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Use of inertial sensors for fall prediction in older people

Falls in older people are a common cause of morbidity, mortality and loss of function. The physiological changes to the motor and sensory functions caused by ageing combined with the presence of other age-related diseases put this population at a high risk of falling.

Inertial sensors have been increasingly used for activity monitoring, classification and event detection with varying degrees of success. A number of algorithms have been specifically developed to detect the incidence of falls with accuracies as high as 100%.  However, the prediction of falls using pre-impact data presents a more challenging technical problem. In addition, the focus of current studies has thus far been on detection and pre-impact detection of a fall incidence rather than the assessment of the risk of falling. Risk of falling is a more important parameter to consider for programmes aiming to prevent falls or reduce its risks in these populations. Using inertial sensors for this purpose would potentially identify individuals that require interventions at an early stage.

The aim of this project is to use advanced signal processing techniques to identify movement parameters associated with an increased risk of falling in older people. The project will involve identifying key movement parameters associated with a reduction in movement control and risk of falling, validating measures obtained from inertial sensors with a state-of-the-art movement tracking system and finally using inertial sensors to obtain movement parameters and using those to distinguish between individuals with high and low-risk of falling.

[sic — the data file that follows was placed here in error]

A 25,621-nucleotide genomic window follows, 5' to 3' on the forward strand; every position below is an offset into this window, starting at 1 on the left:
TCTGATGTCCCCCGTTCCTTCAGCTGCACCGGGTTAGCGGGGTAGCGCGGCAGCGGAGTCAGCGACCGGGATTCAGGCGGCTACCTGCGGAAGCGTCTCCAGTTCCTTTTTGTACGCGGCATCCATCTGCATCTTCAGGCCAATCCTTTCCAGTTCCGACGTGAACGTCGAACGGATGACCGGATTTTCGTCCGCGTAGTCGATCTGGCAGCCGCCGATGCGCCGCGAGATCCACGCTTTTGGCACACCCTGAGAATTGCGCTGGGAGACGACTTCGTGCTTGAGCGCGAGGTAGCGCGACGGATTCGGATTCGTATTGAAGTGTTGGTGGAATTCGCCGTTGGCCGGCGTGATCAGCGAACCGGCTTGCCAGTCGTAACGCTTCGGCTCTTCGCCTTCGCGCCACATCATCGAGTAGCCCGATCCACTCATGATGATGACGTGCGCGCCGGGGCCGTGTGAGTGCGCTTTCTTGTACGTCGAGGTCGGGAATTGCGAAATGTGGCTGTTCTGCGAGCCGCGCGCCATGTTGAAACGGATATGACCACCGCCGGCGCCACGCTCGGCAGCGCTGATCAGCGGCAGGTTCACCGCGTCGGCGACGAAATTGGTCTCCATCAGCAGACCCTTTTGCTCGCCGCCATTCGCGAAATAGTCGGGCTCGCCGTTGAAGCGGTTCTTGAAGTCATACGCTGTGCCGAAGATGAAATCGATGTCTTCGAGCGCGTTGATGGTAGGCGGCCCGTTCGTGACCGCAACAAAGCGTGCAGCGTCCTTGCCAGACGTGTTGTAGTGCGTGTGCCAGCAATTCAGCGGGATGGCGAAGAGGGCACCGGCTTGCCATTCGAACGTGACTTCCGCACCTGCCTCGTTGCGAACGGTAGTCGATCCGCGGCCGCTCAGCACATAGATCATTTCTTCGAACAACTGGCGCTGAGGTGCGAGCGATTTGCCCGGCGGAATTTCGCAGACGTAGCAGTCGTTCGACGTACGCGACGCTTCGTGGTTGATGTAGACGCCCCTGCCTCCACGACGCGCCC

How to apply

If you are interested in applying for the above PhD topic please follow the steps below:

  1. Contact the supervisor by email or phone to discuss your interest and find out if you would be suitable. Supervisor details can be found on this topic page. The supervisor will guide you in developing the topic-specific research proposal, which will form part of your application.
  2. Click on the 'Apply here' button on this page and you will be taken to the relevant PhD course page, where you can apply using an online application.
  3. Complete the online application indicating your selected supervisor and include the research proposal for the topic you have selected.

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This is a self funded topic

Brunel offers a number of funding options to research students that help cover the cost of their tuition fees, contribute to living expenses or both. See more information here: The UK Government is also offering Doctoral Student Loans for eligible students, and there is some funding available through the Research Councils. Many of our international students benefit from funding provided by their governments or employers. Brunel alumni enjoy tuition fee discounts of 15%.